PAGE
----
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Comparing the way love is represented in Andrew Marvell's 'To his coy mistress' and Carol Ann Duffy's 'Valentine'

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Introduction

Comparing the way love is represented in Andrew Marvell's 'To his coy mistress' and Carol Ann Duffy's 'Valentine' Andrew Marvell's 'To his coy mistress' and Carol Ann Duffy's 'Valentine' are similar as they both are based on the themes of love and romance, at the same time the poems are very different because 'Valentine' is based on the emotional aspects of love and 'To his coy mistress' is based on the physical aspects of love. 'To his coy mistress' describes that with time, love will gradually disappear until it has all gone, but, 'Valentine' describes that love will stay with you. 'To his coy mistress' is relatively long as a lot is needed to say, to create impact. The theme is that of lust and time affecting love: "... and into ashes all my lust", this line sums up the main theme of the poem. 'Valentine' is a relatively short poem yet it still has impact as good as the first poem. This is because a lot is covered by the theme of an onion being a symbol of love: "Its fierce kiss will stay on your lips", this sums up the main theme of the poem of eternal love. ...read more.

Middle

- Its aim is to give lots of descriptive language in order to successfully seduce the woman and ultimately have sex with her. 'Valentine' is a dramatic poem, using a metaphor against the emotional ideas of love. The drama within the poem is used for emphasis e.g. "It will make your reflection a wobbling photo of grief." In 'To his coy mistress' the style is like a formal conversation. The poet uses formal language, as he never refers directly to sex, just hints e.g. "Let us sport while we may." It is also conversational because as said earlier, the poet talks to the reader. 'Valentine' is a figurative as it uses a metaphor to compare love with something else. 'To his coy mistress' is set out into sections. It uses rhyming couplets for emphasis e.g. "time" and "crime" and "strife" and "life". This is very imaginative and must've been tough finding words that rhyme to get the point across. 'Valentine' is placed in to verses of only a sentence or two, although, some sentences are broken into slower paced lines through use of commas e.g. "lips,", it uses short statements to put a strong statement across e.g. ...read more.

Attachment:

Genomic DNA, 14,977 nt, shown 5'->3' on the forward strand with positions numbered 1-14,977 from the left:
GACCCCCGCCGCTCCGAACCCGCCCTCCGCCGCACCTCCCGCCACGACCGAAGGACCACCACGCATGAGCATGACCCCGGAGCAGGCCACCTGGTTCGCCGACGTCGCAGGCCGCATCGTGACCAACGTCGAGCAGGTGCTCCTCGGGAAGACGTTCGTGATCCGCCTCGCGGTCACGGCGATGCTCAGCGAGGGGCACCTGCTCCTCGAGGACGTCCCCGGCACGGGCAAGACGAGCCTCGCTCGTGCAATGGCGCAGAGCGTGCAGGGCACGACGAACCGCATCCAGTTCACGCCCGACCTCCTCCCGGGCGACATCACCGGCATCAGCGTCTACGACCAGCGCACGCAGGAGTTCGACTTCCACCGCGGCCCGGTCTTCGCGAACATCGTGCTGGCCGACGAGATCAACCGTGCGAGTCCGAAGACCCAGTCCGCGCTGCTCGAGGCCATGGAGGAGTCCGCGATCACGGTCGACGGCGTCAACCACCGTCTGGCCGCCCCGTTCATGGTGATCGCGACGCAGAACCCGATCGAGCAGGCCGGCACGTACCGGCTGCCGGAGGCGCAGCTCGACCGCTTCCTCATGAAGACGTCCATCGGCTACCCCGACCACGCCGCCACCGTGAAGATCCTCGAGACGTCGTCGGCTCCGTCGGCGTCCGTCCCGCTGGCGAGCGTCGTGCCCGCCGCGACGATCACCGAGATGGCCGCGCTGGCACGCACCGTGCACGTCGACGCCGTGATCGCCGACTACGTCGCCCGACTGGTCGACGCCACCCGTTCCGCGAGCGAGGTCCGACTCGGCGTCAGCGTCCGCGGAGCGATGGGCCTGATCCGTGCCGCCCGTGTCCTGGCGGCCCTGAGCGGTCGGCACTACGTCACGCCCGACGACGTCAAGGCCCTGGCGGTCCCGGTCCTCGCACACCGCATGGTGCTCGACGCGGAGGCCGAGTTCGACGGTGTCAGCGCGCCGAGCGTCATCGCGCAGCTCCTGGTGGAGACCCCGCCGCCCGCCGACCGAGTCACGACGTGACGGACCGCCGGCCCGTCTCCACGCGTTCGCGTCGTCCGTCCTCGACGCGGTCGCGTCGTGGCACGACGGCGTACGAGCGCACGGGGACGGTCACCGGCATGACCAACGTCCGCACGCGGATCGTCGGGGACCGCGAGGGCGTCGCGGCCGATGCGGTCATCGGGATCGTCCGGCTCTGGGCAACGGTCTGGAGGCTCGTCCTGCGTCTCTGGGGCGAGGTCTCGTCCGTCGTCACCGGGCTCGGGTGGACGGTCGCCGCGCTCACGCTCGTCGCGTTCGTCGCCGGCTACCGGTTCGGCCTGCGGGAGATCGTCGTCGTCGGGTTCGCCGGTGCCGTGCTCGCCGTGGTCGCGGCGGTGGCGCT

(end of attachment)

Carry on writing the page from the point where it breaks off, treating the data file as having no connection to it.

Conclusion

With all the work he had to do I think he barely had time to think about himself and was probably frustrated, judging by this I think he structured his poem like his life. The first two paragraphs are structured like Politics, an option for the mistress to except or pass on sex: "And yonder all before us lie deserts of vast eternity. Thy beauty shall be no more be found.." The final paragraph is of poetic beauty as it is a good attempt at turning back on the charm: "Rather at once our time devour than languish in his slow chapped power". 'To his coy mistress' does deal with the physical aspects of love e.g. "then worms shall try that long-preserved virginity." The poet is desperate for sexual intercourse or love with the mistress and warns her that she could die regretting it, as a virgin to it. I enjoyed both poems and can clearly see that they are similar through the main theme of love and romance yet, they separate and set out with another purpose, gifting with romance (sex) or romancing with gifting (an onion). Ollie Payne ?? ?? ?? ?? ...read more.

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